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7 Tips for Successful Retirees

While there are plenty of excuses available to explain why you can’t retire when you want to—or maybe not at all—bad luck shouldn’t be one of them. Here are seven actionable tactics to make your retirement more of a reality:

1. Formalize a plan.

Having a documented financial plan is a huge difference maker in one’s retirement success, according to the 2019 Modern Wealth Survey:

“60 percent of Americans who have a written financial plan feel financially stable, while only a third of those without a plan feel that same level of comfort.”

2. Set realistic goals.

Part of financial planning is understanding what is achievable and putting a plan in place to make it happen. If you start with unrealistic expectations, you will undoubtedly fail. Do you know how much money you need to retire, what you can invest on a regular basis towards that goal or what kind of return on investment you can expect over the long-term?

“A much-touted rule of thumb says you'll need 70 to 80 percent of your preretirement income after you finish working. But some financial planners are now suggesting that might not be enough.” —AARP

3. Be flexible.

Plans are plans because they don’t always go accordingly. In other words, life happens. Create a plan that is flexible enough to overcome some unexpected hiccups—like an extended bear market, an unplanned addition to your family, or a short-term disability for instance.

“More than one in four of today’s 20-year-olds can expect to be out of work for at least a year because of a disabling condition before they reach the normal retirement age.” —Social Security Administration

4. Learn to budget.

Everyone knows how important budgeting is in your earning years; however there is another important reason to learn the art of sticking to a budget. Once you are retired, you are most likely not adding any more money to that retirement pot, and you might even be living on a fixed income. If you don’t know how to spend responsibly within a budget by then, you run the risk of overspending and outliving your retirement funds.

“66% percent of Americans believe they’ll outlive their retirement savings.” —2018 Planning & Progress Study

5. Get help.

With access to unlimited information at your fingertips, it is tempting to try and do all of this retirement planning and management on your own. However, most who have tried it quickly realize it’s not that easy. Even if you have the knowledge, finding the time to properly stay on top of it is difficult to say the least. Working with a financial planner to help create, execute and monitor a retirement plan is likely worth every penny, and then some. Not only do they have the expertise but all other things being equal, they have more time to devote to it. Would you rather have a part-time or full-time eye on your retirement money? A 2016 survey by CIRANO found:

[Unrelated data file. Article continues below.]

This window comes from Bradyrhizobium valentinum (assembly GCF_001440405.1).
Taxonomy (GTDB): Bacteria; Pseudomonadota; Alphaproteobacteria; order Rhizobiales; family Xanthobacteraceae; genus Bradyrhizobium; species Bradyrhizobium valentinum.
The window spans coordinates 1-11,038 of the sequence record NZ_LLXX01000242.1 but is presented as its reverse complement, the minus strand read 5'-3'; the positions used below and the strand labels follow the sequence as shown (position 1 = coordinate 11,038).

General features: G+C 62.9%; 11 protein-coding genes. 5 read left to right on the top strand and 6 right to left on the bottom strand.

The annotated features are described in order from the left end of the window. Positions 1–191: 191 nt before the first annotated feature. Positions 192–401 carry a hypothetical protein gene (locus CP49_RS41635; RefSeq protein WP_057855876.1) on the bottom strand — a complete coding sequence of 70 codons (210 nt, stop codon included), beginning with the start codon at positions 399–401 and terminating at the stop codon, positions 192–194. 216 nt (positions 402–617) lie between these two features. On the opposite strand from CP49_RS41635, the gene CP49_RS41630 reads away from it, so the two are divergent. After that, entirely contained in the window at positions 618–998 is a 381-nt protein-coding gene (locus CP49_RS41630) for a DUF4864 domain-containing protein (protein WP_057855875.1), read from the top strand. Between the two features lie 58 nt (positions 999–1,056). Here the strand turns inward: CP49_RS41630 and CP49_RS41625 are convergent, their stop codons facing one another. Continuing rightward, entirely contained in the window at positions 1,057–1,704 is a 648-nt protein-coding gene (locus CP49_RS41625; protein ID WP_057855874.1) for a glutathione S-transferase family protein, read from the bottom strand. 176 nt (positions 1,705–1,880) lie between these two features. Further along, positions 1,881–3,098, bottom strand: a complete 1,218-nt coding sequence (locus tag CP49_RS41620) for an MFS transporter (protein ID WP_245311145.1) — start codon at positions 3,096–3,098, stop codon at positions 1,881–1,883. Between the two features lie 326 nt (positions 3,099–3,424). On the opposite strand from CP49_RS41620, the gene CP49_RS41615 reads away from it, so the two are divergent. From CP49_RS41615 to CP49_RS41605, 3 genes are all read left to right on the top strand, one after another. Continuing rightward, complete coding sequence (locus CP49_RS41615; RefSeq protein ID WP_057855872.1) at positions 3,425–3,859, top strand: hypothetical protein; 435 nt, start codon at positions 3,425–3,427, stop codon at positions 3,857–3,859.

“[Financial] advised households accumulated 290% or 3.9 times more assets after 15 years than comparable non-advised households.”

6. Review.

Creating even the most comprehensive, wonderful, unstoppable, bulletproof financial plan will not guarantee you achieve your retirement goals in and of itself. You must also consistently review your plan to make adjustments based on a whole host of factors.  Economic instability, life changes, income increases or decreases, and stock market volatility are examples of events that may require an adjustment to your plan. Reviews are the key to maintaining an executable plan that will still deliver the retirement you were counting on.

“A widely cited study of pension plan managers said that 91.5% of the difference between one portfolio’s performance and another’s are explained by asset allocation.” —The CFA Institute

7. Protect yourself.

Often overlooked as “just another expense”, insurance exists for a reason…to protect you from catastrophic losses. Your retirement plan may be airtight and on track but if the breadwinner in your family passes away unexpectedly for example, your retirement picture may look a whole lot different without a backstop like life insurance.

“1 in 3 families admit a financial disaster would be more than likely, if not absolutely, within a single month should the household’s breadwinner suddenly pass." —2018 Insurance Barometer Study

A happy retirement should be everyone’s goal. While it’s not just about the money, enjoying your later years is hard to achieve without being able to pay your bills. Retirement planning is the key, but these seven tips are only just the start. It’s never too early or too late to develop a comprehensive plan, and with your toes in the sand and an umbrella drink in hand someday, you’ll be happy that you did.

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